by Alexis Stapp, former Head Editor, INALJ Minnesota
previously published 4/24/13
5 Tips to Making the Most of an Internship
We all know that one of the key things for landing a library or information job is to get experience in the field. Internships are one of the ways to do this but if you’ve never had an internship before, here are some ideas for how to have an internship that reflects your professionalism.
1. Clarify your expectations of the internship at the beginning. Make sure you fully understand what is expected of you. If you have the chance, sit down with your supervisor so you can talk about the focus of the internship together and the kind of opportunities you’ll be given, as well as what you want out of the internship. Sometimes you may have no choice about doing the less interesting tasks (see #4) but if you have certain goals, make those known at the outset and hopefully your supervisor will be willing to help you achieve them.
2. Ask to go on ride-alongs: A ride-along is when a civilian asks to hang out in the passenger seat of a police car to have the chance to observe the daily routine of law enforcement officials. Ask your internship supervisor and other staff if you can sit in the passenger seat, so to speak, and shadow them for a day or even a few hours. Not only will you have a chance to see all the aspects of that person’s job, but you can also see how they manage their time. This is especially useful if you spend a lot of time working independently on projects. It’s too easy to get comfortable doing that one thing and it’s important to see all areas.
3. Keep a running log or journal of your time there, even if not required to. This is something I find helpful to do with both jobs and internships, but if you’ve never thought about it or done it before, an internship is a good time to start. For the months you’re there, keep track of your different duties and projects. Write a description of how you were involved with each. Give specific numbers when possible. When it comes time to write this on your resume and when you start going to job interviews, it’ll make that process so much easier since you’ll be able to look at your “diary” and be really specific about what you did and learned.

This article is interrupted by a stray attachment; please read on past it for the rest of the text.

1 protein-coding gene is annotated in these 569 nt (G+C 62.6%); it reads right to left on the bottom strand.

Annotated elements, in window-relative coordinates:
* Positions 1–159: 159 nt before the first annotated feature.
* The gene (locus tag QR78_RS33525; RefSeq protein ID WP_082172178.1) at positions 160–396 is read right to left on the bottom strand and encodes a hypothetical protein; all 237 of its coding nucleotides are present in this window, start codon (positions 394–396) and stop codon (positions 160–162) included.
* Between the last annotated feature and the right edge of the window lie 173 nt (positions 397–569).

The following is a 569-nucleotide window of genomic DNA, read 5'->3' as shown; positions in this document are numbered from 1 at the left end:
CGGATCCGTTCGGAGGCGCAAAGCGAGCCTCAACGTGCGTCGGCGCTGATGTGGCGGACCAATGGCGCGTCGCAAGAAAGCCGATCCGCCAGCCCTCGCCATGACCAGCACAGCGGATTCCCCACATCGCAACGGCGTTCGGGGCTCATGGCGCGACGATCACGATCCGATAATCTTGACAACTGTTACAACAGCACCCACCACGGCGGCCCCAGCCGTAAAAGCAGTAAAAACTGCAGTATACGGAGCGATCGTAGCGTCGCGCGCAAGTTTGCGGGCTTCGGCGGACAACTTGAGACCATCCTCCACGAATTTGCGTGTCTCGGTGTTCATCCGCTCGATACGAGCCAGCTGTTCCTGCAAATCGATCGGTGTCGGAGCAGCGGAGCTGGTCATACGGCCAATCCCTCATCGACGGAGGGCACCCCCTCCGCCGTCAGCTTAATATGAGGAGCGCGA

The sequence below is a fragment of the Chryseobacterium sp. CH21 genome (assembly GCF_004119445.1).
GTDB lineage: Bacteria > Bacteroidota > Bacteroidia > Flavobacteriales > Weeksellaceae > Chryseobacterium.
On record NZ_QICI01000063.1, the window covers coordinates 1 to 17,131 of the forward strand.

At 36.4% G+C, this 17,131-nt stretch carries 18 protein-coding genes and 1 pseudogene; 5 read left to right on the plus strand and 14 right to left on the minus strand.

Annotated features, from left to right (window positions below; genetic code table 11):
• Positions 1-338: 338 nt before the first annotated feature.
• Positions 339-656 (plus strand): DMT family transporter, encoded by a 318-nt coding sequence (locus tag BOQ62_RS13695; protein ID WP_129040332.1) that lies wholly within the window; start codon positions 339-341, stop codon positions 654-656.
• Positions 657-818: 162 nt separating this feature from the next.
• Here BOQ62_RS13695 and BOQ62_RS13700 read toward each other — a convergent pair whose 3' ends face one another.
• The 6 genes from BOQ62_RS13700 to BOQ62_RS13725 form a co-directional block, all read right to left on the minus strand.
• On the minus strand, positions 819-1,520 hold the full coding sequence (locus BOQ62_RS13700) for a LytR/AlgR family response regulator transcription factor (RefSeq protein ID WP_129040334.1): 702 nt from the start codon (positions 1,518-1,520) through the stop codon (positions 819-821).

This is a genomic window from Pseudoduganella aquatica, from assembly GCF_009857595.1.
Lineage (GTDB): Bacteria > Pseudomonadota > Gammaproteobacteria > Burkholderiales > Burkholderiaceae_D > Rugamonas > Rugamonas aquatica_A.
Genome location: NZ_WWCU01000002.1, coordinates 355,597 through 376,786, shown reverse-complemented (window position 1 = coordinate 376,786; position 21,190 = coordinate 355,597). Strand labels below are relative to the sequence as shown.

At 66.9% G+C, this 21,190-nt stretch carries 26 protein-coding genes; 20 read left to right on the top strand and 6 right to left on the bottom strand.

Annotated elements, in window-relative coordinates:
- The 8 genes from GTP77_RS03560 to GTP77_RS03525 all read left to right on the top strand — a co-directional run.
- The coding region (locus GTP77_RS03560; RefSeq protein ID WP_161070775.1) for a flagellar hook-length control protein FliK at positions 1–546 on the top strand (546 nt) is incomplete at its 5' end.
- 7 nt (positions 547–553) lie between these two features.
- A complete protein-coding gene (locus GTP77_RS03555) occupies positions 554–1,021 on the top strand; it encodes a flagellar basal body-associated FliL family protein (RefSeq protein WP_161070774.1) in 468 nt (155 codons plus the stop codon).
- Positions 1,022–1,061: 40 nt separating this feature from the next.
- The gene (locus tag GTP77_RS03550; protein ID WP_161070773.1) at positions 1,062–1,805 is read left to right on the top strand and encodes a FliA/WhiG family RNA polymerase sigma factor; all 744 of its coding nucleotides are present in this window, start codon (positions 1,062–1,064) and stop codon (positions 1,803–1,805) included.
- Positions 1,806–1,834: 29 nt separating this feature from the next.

4. Be flexible. As an intern, you may wind up doing a lot of “menial” tasks. Many library interns I know, including myself, did a lot of shelving, shelf-reading, and photocopying, even at the same time I was doing reference, instruction, and more . The important thing is to remain positive and show that you are a dedicated worker in all tasks great and small. Every job has menial tasks and it’s important to establish you’re willing to be a part of the team and do the grunt work, too. If you start out doing the menial stuff, chances are after you’ll be given more interesting and exciting projects later on which leads me to my last tip…
5. Speak up! If the so-called menial stuff seems to be all you do, say something. Remind them of your goals and let them know, in a constructive way of course, that you feel you have skills going unused. Also, ask questions. You are there to learn all about the field and the place. Asking questions shows your motivation and enthusiasm. Talk to as many people as you can to give you the broadest perspective.